The rich trans-Indian Ocean culinary and cultural exchange is apparent in these recipes, which mix Indian, Middle-Eastern and Sub-Saharan African flavors (and tons of warm spices). We especially loved that Hassan included recipes for the spice blends in the book including the cinnamon, cumin, and cardamom redolent Xawaash (similar to Yemeni Hawaij spice blend). Another aspect of the book we particularly enjoyed was that each chapter starts with an interview with a grandma – or “Bibi” (living in Africa, or abroad) – about her life, cooking, and recipes. As an additional bonus, the on-site photographs by Khadija Farah, and food photography by Jennifer May are simply gorgeous. We have only tried a few recipes from In Bibi’s Kitchen, so far, but they have all been excellent and utilize mainly ingredients which can be obtained in a well-stocked grocery store. Vogue UK has a sampling of 3 recipes: Ma Gehennet’s Shiro (chickpea stew) from Eritrea, Zanzibar Pilau (rice) from Tanzania, and Ma Kauthar’s Mango Chile Sauce from Kenya. This weekend we aim to try a new recipe from the book: a Somali-inflected pasta dish called Suugo Suqaar (recipe here), which she previously demo-ed on Bon Appetit. Don’t delay, you can buy In Bibi’s Kitchen, from Bookshop.org here.
There is nothing we love more than a bookstore/cafe combo, and though they are already popular in other parts of the world, it seems that more and have been popping up in the US recently. A good example of this trend is Archestratus Books & Foods(160 Huron St., Greenpoint, Brooklyn), a cookbook/food book shop with a Sicilian bakery and cafe. Food books and Sicilian cuisine – two of our favorite things! Named after the Greek-Sicilian philosopher Archestratus, owner Paige Lipari calls on her heritage to serve classic Sicilian treats like cannoli and arancini in the cafe. In addition to the books and food, Archestratus also hosts demos and events. Continue reading →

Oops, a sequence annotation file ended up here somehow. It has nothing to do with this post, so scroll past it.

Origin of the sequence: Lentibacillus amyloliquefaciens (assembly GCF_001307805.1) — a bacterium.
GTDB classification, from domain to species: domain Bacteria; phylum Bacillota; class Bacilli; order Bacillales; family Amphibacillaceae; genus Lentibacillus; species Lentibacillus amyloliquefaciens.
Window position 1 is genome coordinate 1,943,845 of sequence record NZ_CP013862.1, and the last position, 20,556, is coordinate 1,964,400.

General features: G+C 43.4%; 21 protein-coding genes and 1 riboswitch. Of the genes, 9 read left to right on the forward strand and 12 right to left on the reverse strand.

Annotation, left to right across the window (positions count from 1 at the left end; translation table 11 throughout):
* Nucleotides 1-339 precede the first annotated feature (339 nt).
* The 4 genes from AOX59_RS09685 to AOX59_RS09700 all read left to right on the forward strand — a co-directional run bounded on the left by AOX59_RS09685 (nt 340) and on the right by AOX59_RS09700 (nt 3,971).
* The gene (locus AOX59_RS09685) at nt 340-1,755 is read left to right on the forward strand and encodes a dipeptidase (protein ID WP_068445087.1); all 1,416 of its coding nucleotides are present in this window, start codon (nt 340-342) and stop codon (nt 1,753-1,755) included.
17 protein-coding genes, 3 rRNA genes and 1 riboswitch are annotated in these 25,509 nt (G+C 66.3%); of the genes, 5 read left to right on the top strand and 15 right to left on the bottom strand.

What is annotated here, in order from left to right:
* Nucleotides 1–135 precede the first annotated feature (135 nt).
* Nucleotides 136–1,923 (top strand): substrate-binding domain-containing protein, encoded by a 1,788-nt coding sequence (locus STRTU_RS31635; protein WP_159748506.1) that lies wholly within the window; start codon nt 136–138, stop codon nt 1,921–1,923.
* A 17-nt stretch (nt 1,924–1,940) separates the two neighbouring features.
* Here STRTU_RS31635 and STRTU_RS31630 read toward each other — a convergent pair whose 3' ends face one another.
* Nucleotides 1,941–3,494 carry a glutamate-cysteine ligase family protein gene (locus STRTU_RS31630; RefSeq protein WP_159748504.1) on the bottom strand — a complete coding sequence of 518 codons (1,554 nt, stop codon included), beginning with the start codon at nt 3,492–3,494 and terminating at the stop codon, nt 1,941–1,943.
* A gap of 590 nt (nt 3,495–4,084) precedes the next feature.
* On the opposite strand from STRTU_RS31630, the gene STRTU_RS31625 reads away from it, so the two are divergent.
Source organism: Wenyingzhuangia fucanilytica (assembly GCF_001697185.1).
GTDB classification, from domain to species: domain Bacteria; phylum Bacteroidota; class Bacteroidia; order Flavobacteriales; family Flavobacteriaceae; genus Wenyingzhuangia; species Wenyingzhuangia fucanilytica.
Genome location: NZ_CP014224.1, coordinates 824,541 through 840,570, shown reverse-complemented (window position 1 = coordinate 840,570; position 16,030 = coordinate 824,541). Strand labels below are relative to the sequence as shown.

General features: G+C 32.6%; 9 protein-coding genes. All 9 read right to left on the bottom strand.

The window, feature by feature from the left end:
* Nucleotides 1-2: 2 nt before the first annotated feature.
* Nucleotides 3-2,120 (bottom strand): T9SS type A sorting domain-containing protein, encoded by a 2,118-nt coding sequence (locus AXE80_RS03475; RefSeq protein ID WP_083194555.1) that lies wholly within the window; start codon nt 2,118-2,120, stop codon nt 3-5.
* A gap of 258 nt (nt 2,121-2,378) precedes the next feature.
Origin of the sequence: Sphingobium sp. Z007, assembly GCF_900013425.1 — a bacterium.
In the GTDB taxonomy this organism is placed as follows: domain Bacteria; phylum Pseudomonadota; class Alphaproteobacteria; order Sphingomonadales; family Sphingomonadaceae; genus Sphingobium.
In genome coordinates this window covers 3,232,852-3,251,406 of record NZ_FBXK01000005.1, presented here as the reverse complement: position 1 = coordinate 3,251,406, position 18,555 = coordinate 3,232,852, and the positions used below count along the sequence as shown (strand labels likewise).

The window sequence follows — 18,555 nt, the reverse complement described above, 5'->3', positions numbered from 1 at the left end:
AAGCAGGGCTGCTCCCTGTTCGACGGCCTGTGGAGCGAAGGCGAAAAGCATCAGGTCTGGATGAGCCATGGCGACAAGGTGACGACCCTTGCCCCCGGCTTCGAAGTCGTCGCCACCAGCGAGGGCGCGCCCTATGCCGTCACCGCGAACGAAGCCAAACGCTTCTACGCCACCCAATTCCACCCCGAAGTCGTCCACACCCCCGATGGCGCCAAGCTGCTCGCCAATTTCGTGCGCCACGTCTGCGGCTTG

We are always excited when a cookbook comes out that features an under-represented cuisine. In this case, Ghana gets the star treatment in Barbara Baëta and Fran Osseo-Asare’s “Ghana Cookbook.” Disappointed with the lack of African cookbooks available in the US, Osseo-Asare had previously created a Ghanaian cookbook for kids, “Good Soup Attracts Chairs.” The latest cookbook was co-written with Ghanian culinary expert Baëta, and contains the iconic foods of Ghanaian cuisine,as well as anecdotes and stories about Ghanaian culture. This Medium article by Osseo-Asare talks about how the cookbook came to be, and contains a few recipes: plantain pancakes and a hibiscus drink.
In honor of Bastille Day, here is a fascinating French cookbook to explore, “The Art of Cuisine” by Henri Toulouse-Lautrec (yes, the artist)! This is in fact a compendium of his recipes, published after his death, along with sketches and other notes. An avowed denizen of Parisian nightlife, Toulouse-Lautrec was also something of a gourmand. In his cookbook you will find recipes for such exotic fare as “baked kangaroo” (containing no kangaroo) and more simple recipes typical of his native Southern France.
We’re two Midwestern omnivores, L and M, who are trying to eat food from every country in the world (at restaurants in both the US and abroad). Eating the World is where we update our global restaurant and food adventures. We are based in Cleveland, Chicago and beyond.
To contact us for partnerships or just to say hi, email us at eating the world (at) gmail.com
Eating The World · We're two Midwestern omnivores, L and M, who are trying to eat food from every country in the world (at restaurants in both the US and abroad). Eating the World is where we update our global restaurant and food adventures. We are based in Cleveland, Chicago and beyond.